Nov. 1, 2022 - Commercial Observer

Justin Elghanayan
President at Rockrose
BY THE EDITORS November 1, 2022 10:00 AM

Tell us about a deal that did NOT go through this year and why it didn’t happen?
Some sellers just see rent increases this year and set unrealistic price expectations, not
considering inflation’s impact on construction costs, operating expenses, financing rates and
other factors. We’ve avoided a few acquisitions when sellers have not been flexible with their
Have you refinanced anything in 2022? How difficult/easy was it?
Shifting dynamics in the capital markets have been challenging in 2022, but, thanks to our long
history and relationships, top-tier lenders have remained eager to lend to us.
There’s a lot of Class B and C office in NYC. If you could lay your hands on them at a
really great price, what would you do with them?
It’s too easy to say these commercial buildings should be converted to residential to solve the
city’s housing shortage. When conversions were successful in the past, such as in Lower
Manhattan, tax abatements were associated with them. There is not much political appetite for
new financial incentives for development right now.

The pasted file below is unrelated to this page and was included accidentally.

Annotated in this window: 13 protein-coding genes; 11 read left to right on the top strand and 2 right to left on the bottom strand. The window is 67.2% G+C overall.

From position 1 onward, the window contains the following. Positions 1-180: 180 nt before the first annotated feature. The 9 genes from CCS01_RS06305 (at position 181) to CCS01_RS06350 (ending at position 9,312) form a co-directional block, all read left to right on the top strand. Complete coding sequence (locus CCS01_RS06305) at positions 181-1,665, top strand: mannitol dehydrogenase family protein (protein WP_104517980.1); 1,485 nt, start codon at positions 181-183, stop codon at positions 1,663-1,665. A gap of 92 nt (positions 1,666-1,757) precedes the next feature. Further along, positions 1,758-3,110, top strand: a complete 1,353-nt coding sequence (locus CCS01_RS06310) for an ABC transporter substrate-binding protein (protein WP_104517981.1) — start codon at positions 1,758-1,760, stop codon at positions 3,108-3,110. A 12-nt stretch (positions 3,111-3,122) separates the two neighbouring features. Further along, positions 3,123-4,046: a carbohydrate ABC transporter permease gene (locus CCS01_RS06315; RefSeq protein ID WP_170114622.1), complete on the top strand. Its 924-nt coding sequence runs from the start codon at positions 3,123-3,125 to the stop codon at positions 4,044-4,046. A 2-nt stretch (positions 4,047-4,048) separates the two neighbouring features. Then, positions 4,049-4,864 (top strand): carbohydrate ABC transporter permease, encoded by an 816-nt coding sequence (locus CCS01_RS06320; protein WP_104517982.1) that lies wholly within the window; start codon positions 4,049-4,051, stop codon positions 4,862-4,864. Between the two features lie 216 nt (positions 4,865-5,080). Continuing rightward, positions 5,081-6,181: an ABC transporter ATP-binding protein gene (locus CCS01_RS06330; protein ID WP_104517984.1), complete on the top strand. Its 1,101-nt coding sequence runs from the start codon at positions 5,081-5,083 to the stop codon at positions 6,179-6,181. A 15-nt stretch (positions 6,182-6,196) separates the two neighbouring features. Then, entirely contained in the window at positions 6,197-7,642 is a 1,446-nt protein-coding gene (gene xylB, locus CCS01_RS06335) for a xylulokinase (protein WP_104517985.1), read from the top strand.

What market outside of NYC do you like and why?
Rockrose has stayed committed to developing housing in NYC for the past 50 years, but for the
first time in our history we are exploring markets outside of New York state. Money can travel,
and there are several attractive markets outside of New York.
There’s a midterm election this year. How closely are you following, and do you think the
national political climate will have an effect in New York?
The future of housing development in New York is extremely dependent on state actions, so I’ve
been focused more closely on the state elections.
How many days per week are you in the office?
Usually four or five days per week.
How many days per week are your tenants in the office?
Most are in the office at least three days a week, but we continue to see more people returning
since Labor Day.
NYC apartment rents have reached never seen levels. How much further can it go? How
does the housing squeeze play out?
The underlying issue is a supply problem. Until New York focuses on incentives to produce new
housing, I don’t see rents going down significantly. Unfortunately, the electeds in New York are
currently doing the opposite, removing incentives for developers to build new housing.
ESG: fad or fixture?
Interest in ESG will diminish over time but won’t completely go away.